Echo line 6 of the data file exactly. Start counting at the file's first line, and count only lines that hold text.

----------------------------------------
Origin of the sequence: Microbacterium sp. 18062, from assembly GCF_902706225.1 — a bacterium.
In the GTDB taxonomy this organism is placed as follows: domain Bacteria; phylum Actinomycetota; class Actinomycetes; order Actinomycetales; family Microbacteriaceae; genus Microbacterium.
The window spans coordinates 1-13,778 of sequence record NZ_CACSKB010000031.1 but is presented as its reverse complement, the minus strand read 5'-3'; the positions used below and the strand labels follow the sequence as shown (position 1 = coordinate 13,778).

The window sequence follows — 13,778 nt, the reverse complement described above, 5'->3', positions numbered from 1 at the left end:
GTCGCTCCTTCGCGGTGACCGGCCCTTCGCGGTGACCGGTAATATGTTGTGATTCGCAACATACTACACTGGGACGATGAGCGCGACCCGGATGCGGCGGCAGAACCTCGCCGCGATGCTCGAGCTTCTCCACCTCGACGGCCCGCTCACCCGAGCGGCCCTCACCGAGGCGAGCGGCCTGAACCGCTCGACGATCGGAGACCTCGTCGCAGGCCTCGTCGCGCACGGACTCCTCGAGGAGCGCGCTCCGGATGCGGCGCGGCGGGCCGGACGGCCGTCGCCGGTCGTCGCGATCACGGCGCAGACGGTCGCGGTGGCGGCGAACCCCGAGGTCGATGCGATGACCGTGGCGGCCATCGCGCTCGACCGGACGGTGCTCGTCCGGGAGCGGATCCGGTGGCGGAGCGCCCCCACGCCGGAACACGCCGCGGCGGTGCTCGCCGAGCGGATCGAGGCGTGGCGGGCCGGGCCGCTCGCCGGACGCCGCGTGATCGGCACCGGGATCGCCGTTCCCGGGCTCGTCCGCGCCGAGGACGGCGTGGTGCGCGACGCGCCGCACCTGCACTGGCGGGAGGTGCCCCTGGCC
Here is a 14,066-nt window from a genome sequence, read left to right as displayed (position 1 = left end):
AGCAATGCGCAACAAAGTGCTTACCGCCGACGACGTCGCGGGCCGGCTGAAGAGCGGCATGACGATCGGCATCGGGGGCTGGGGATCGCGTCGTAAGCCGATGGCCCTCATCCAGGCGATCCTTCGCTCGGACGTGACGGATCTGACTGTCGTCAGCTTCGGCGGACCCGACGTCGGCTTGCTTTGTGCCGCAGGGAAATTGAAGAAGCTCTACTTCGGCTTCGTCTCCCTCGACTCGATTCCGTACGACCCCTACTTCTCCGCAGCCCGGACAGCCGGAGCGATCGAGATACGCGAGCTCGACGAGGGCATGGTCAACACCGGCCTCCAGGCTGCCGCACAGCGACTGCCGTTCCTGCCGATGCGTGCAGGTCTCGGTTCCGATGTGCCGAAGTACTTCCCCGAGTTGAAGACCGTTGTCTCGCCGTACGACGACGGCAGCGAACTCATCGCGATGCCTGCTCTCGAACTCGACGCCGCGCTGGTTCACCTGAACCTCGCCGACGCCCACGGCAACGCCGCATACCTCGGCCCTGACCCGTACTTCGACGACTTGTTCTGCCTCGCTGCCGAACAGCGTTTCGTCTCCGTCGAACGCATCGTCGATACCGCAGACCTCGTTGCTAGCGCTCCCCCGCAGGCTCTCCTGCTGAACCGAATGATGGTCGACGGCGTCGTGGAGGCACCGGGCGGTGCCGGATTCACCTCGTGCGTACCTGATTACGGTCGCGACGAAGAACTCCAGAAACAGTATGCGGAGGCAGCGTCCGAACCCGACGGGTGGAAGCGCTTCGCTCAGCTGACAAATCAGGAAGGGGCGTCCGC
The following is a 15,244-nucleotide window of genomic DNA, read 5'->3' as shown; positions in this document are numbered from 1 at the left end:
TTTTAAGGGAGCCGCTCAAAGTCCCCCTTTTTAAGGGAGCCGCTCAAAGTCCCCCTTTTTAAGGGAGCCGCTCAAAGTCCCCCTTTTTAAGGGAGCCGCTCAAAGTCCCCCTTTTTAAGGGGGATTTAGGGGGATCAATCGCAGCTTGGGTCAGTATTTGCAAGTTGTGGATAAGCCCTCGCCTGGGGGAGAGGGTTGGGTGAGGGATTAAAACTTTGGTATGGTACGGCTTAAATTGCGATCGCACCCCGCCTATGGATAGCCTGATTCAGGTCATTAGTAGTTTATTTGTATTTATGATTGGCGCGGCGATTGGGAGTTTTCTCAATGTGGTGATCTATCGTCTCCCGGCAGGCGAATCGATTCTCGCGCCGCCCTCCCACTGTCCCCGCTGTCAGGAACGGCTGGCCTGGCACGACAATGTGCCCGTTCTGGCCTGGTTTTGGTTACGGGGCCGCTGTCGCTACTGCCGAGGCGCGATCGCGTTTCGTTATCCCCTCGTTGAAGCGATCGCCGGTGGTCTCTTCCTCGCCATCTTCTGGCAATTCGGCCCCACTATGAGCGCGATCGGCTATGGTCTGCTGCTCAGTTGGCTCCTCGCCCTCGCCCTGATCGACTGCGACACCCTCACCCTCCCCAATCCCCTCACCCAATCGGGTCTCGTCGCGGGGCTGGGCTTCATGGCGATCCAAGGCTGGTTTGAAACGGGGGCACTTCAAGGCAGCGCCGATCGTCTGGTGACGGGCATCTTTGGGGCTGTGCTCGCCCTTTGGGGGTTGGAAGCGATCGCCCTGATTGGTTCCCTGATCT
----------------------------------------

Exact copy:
Here is a 14,066-nt window from a genome sequence, read left to right as displayed (position 1 = left end):